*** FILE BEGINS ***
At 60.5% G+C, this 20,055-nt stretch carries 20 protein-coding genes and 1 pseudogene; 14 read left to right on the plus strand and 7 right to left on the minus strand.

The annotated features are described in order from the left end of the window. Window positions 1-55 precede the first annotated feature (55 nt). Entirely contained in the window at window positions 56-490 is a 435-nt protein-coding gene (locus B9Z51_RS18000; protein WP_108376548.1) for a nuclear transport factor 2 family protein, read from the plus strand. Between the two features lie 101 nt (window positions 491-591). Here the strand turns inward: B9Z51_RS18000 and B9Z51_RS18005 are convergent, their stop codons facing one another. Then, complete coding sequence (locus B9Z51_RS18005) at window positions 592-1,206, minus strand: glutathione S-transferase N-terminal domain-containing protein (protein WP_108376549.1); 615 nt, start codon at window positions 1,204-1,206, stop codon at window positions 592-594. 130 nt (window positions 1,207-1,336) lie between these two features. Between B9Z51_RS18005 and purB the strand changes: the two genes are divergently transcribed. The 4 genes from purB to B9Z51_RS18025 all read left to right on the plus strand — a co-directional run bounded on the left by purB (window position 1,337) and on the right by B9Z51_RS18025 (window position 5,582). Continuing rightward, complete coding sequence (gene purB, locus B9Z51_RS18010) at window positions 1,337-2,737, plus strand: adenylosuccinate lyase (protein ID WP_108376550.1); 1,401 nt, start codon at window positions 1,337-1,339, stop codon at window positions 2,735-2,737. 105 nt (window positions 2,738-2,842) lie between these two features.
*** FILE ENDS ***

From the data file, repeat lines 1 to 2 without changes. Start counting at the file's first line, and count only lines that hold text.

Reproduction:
At 60.5% G+C, this 20,055-nt stretch carries 20 protein-coding genes and 1 pseudogene; 14 read left to right on the plus strand and 7 right to left on the minus strand.

The annotated features are described in order from the left end of the window. Window positions 1-55 precede the first annotated feature (55 nt). Entirely contained in the window at window positions 56-490 is a 435-nt protein-coding gene (locus B9Z51_RS18000; protein WP_108376548.1) for a nuclear transport factor 2 family protein, read from the plus strand. Between the two features lie 101 nt (window positions 491-591). Here the strand turns inward: B9Z51_RS18000 and B9Z51_RS18005 are convergent, their stop codons facing one another. Then, complete coding sequence (locus B9Z51_RS18005) at window positions 592-1,206, minus strand: glutathione S-transferase N-terminal domain-containing protein (protein WP_108376549.1); 615 nt, start codon at window positions 1,204-1,206, stop codon at window positions 592-594. 130 nt (window positions 1,207-1,336) lie between these two features. Between B9Z51_RS18005 and purB the strand changes: the two genes are divergently transcribed. The 4 genes from purB to B9Z51_RS18025 all read left to right on the plus strand — a co-directional run bounded on the left by purB (window position 1,337) and on the right by B9Z51_RS18025 (window position 5,582). Continuing rightward, complete coding sequence (gene purB, locus B9Z51_RS18010) at window positions 1,337-2,737, plus strand: adenylosuccinate lyase (protein ID WP_108376550.1); 1,401 nt, start codon at window positions 1,337-1,339, stop codon at window positions 2,735-2,737. 105 nt (window positions 2,738-2,842) lie between these two features.